Worst to Best
The Sweeney
Series Two

Broadcast in the Autumn of 1975, the second series of The Sweeney saw it gain further popularity, even becoming the most-watched programme in the country for two of its instalments.


After looking back over the first series in May, The Anorak Zone continues to celebrate the fortieth anniversary of the programme by rating the second from worst to best...

13 Trojan Bus

"Well I'm glad someone's amused."

Incredibly, this sequel to Golden Fleece was originally intended to be the big series closer. Yet when events in Thou Shalt Not Kill! mirrored a real-life crime in the news, the order of the final episodes were pushed around in the schedules, and this aired tenth.
     Featuring schoolboy humour from the two leads and such events as a comedy Australian and a gardener and his malfunctioning hose, this is appalling, almost unwatchable stuff. Of course, all humour is subjective and this may be someone's idea of the best ever episode (a title currently used to describe it on YouTube, in fact), but there's a jarring tonal change when each episode ends with monochrome stills and a slow, downbeat rendition of the theme tune.

12 Supersnout

What begins as a decent episode soon crumbles into an ill-advised farce, with Bill Maynard – then best known as Selwynn Froggitt – as a commanding officer suffering a nervous breakdown, plus Japanese tourists and randy housewives.
     Plotwise, it's written from the end result backwards. The entire narrative hinges on a commanding officer being disgraced and made to look foolish, but this can't happen to an officer we already know, such as Haskins, otherwise the character is gone for good. So Haskins is inexplicably "in Toronto" and an entirely new character is brought in for a single episode.
     Also troubling is Carter asking Regan if his two female neighbours are still around, and being disappointed when they aren't. The episode was filmed around ninth in production order, after the episode where Carter's wife is murdered... but screened much earlier, third in the run. As a result what was a downbeat Carter looking to relieve some depression becomes a randy police officer prepared to cheat on his wife.

11 I Want The Man

Sometimes it's impossible for a star of a certain stature and recognisability to appear in smaller guest roles. Although comic actor Roy Kinnear gives a fine performance in this one, you can't help but spend the entire episode going "it's Roy Kinnear". It doesn't help that the episode, while functional, is curiously lacking in drama. Featuring several of Regan's grasses living in fear from a hard man criminal who resembles Rod Hull, it trundles along without much incident until a strangely-directed climax where it appears that Regan speaks so loudly the villain overhears him referring to Kinnear as a grass. On hand to add some flavour is Haskins in a beige cardigan, receiving rare warmth from Regan, including a childishly amusing pun: "Hijack?" "'ello, Guv."

10 Golden Fleece

The story to introduce Patrick Mower's leadenly unfunny "comedy" Australian, this one sees Carter and Regan outwitted for the first time. Almost saving the day is Carter, who happens to read an address off a conveniently-placed elastic band. Such moments are nothing compared to the entire plot, which hinges around the belief that Haskins might be a bent cop. The idea of basing episodes around such a premise – even though another series two episode with such a device ranks far higher in this list – is fundamentally unsound. All drama is artifice, of course, but if the series asks if a regular is crooked, then the answer is self-evident.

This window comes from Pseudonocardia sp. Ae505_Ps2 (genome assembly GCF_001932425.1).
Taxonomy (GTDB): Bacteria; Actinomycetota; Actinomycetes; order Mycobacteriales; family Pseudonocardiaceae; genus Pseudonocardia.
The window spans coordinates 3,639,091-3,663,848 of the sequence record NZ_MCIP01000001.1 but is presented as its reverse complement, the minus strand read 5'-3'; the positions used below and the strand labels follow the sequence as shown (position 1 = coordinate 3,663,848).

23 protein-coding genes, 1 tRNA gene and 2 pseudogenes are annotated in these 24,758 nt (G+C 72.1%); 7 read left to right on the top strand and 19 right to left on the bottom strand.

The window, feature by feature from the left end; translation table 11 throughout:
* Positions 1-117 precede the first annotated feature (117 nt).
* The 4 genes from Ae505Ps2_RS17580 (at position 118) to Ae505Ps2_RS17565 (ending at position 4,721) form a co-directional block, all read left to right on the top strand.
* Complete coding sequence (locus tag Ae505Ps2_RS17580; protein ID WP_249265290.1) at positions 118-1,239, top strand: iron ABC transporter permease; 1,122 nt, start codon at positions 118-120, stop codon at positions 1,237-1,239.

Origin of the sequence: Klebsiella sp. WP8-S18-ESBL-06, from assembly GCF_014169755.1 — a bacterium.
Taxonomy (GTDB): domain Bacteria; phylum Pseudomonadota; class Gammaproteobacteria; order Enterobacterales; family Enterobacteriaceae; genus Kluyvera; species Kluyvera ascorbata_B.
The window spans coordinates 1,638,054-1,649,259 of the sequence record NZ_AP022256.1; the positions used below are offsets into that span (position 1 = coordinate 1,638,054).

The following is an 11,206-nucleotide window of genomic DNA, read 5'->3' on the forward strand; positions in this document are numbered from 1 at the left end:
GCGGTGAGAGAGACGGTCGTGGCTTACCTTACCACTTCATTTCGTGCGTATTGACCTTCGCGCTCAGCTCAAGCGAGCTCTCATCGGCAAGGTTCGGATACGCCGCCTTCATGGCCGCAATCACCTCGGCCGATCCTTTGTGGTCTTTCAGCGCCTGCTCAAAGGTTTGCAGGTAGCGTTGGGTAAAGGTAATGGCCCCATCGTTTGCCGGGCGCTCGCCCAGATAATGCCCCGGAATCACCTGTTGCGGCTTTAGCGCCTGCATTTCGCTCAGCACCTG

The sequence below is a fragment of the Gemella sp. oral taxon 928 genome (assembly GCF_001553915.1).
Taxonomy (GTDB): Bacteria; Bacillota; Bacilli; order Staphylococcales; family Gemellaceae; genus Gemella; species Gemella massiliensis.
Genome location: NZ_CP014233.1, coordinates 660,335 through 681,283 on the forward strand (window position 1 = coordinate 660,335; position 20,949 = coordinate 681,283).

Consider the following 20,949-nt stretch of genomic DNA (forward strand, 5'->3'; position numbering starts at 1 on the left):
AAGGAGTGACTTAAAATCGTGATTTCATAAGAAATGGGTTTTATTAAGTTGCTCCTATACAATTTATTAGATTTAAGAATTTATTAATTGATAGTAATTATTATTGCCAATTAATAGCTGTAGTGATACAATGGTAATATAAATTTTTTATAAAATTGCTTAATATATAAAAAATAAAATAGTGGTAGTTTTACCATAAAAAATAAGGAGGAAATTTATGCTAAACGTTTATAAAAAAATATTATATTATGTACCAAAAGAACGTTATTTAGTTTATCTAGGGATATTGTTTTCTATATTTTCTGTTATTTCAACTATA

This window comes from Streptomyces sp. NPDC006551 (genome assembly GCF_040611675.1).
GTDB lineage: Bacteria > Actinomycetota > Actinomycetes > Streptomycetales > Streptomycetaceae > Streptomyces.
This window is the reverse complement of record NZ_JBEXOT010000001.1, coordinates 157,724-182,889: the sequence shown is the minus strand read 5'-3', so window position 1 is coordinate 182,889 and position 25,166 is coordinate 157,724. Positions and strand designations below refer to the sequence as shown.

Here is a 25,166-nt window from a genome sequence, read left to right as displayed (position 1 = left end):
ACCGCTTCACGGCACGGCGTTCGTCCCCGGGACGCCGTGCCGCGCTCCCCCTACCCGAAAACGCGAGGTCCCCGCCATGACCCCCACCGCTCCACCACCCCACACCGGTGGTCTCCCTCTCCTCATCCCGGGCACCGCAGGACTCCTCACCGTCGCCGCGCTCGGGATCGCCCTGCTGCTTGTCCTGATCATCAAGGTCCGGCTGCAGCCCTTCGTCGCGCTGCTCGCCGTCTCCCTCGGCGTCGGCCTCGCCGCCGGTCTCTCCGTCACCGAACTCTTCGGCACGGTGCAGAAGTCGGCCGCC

9 Poppy

Reputedly written by Trevor Preston in just three days, the rushed nature of this one does shine through, with the two leads underwritten and marginalised. Like most Sweeney episodes, there's a certain level of production quality which means they never fall too far, but even the action scenes discard the bongos and just make do with a light jazz flute.
     Most troubling of all is the treatment of women. The depiction of women in The Sweeney is better than the stereotyped perception of the programme, though Regan's remark about a man's secretary - "I could give her a few exercises" – is beneath the character. Most troubling of all though is a villain's girlfriend who is slapped in the face for being too confrontational... and then apologies to him as a result.

8 Stay Lucky Eh?

A decent enough episode that does seem to feature a lot of characters telling each other stuff they'd already know, just to pass the info on to the viewers. Perhaps most bizarre is Regan telling Carter that a villain is so hard you could rollerskate on him. It's a cue for Carter's punning "I'd better get my skates on then", but doesn't take into account that being able to rollerskate on a hard man is something that no one would ever say. Such moments of contrivance litter Trevor Preston's script, even though normally he's one of the more reliable writers. Add to this some incredibly fake-looking fight sequences, even by the usual standards of the show. As with a lot of series two, it's overconfident and doesn't really achieve its full potential, though as the ranking attests, this is one of the better efforts.